This week's book giveaway is in the OO, Patterns, UML and Refactoring forum. We're giving away four copies of Refactoring for Software Design Smells: Managing Technical Debt and have Girish Suryanarayana, Ganesh Samarthyam & Tushar Sharma on-line! See this thread for details.
I suppose it depends on what you're reading. For beginners to any subject, it's easier to use a book or tutorial that uses a lot of informal descriptions. I agree that the intent you describe here does not distinguish the Builder pattern from say, the Abstract Factory pattern.
The difference between the two is that an Abstract Factory creates objects in one step, while the Builder creates an object in multiple steps. This is useful for when you can't or don't want to supply all the information needed to create the object in one big ugly step.
Let's take the StringBuilder class as an example. Let's say you have an array full of Strings, which you all want to paste together to make one big String. The first thing you might try is the following:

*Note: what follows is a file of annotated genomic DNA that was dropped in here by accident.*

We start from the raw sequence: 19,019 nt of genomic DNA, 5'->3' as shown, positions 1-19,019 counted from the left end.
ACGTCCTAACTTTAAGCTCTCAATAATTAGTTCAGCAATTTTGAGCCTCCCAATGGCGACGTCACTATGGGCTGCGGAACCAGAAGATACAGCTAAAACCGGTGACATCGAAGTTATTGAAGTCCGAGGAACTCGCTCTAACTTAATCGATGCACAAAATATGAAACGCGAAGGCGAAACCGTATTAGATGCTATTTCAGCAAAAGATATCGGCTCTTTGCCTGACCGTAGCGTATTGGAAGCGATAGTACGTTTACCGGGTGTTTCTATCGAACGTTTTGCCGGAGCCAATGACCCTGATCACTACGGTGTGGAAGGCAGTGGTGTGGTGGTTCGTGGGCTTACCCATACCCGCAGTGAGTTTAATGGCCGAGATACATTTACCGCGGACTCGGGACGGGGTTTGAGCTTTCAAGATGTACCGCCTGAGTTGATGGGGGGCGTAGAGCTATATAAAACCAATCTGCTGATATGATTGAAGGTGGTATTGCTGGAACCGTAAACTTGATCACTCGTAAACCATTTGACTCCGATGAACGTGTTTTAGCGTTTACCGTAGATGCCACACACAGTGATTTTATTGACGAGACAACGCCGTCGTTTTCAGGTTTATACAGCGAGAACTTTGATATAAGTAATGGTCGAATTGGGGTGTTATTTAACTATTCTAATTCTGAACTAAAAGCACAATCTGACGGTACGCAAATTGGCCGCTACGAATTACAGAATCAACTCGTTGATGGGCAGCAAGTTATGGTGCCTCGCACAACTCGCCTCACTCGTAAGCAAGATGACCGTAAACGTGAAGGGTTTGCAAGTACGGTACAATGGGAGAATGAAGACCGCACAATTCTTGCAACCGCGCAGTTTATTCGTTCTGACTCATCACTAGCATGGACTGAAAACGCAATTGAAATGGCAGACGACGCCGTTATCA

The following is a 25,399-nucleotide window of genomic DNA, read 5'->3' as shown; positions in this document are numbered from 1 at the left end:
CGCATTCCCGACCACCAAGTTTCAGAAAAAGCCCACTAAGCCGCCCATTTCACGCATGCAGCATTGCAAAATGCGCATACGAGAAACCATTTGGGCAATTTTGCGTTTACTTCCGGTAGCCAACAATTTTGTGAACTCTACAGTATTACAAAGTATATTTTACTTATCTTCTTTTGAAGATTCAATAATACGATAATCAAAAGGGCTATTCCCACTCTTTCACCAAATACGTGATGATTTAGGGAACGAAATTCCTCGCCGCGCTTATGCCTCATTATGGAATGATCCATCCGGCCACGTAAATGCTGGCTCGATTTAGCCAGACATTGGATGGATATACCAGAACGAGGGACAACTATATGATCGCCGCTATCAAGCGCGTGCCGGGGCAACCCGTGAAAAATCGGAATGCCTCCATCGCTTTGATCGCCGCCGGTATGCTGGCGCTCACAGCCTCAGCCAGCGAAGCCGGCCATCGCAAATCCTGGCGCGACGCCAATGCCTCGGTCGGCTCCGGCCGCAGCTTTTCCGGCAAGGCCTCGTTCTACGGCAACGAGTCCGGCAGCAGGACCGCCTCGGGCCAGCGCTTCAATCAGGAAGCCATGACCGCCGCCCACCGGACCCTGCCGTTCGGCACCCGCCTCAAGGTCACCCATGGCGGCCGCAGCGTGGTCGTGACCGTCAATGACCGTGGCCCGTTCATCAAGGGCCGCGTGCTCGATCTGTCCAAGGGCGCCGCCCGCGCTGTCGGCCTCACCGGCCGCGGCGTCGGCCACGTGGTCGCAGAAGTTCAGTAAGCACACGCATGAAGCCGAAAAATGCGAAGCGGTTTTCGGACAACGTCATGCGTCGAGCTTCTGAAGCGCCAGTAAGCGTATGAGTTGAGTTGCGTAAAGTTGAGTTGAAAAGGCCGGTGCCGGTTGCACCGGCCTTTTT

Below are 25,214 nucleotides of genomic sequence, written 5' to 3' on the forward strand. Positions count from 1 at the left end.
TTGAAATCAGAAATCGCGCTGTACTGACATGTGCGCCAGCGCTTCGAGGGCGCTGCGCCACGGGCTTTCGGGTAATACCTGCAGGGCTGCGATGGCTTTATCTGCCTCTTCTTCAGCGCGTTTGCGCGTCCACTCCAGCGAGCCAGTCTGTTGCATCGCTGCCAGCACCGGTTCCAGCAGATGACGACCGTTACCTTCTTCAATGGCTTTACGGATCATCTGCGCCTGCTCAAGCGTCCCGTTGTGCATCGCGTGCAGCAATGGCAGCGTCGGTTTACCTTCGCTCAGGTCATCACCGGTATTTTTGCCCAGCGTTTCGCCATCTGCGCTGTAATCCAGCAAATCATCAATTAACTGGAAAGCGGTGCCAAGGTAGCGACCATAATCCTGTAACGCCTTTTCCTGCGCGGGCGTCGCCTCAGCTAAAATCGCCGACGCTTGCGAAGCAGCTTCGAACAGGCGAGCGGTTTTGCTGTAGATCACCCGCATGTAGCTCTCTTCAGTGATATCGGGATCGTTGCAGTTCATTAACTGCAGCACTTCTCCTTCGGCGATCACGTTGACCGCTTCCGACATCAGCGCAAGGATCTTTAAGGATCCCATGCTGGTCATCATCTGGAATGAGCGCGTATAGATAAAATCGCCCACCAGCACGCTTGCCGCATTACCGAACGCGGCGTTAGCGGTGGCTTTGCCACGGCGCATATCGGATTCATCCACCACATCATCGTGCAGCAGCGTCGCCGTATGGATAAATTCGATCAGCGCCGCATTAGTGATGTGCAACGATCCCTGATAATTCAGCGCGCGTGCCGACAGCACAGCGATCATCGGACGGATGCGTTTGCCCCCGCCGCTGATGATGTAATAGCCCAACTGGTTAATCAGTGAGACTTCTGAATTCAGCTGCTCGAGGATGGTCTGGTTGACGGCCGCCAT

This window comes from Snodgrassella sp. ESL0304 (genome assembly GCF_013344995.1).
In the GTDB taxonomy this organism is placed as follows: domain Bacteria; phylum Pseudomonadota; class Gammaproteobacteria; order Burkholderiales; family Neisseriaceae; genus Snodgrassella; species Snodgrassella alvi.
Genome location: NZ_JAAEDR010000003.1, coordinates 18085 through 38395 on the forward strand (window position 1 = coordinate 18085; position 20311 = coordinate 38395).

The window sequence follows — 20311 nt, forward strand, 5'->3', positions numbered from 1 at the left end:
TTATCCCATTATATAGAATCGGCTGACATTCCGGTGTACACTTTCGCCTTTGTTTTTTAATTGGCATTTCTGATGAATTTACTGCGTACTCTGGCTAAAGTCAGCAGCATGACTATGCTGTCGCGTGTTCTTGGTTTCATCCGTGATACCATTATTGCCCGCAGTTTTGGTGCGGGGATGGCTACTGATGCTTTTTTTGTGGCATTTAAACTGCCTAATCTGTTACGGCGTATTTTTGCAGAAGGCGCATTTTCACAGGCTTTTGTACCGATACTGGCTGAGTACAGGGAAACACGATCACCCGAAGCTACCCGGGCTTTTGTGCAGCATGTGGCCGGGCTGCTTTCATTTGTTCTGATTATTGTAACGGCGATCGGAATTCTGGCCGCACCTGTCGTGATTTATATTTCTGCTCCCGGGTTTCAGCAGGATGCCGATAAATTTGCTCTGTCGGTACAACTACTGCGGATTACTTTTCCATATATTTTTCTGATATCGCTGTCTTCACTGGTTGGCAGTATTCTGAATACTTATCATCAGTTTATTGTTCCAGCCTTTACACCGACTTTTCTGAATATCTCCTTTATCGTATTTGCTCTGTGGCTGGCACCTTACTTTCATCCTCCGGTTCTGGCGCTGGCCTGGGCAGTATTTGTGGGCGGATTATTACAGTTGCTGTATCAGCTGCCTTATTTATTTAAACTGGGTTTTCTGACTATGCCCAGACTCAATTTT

This will work, but performance will be absolutely horrible. Strings are immutable, and in order to concatenate two Strings, a new String with new memory will be created to hold the information of the first two Strings. This repeats for every String in the array. Instead, it's better to use a StringBuilder. We tell the builder about all the Strings we want to paste together, and at the end tell it to build the String. This way, it will only construct one String at the very end, with enough space to hold all the Strings in the array:
The mind is a strange and wonderful thing. I'm not sure that it will ever be able to figure itself out, everything else, maybe. From the atom to the universe, everything, except itself.
Joined: Jul 17, 2008
This is excellent reply, Thanks very much for clarification.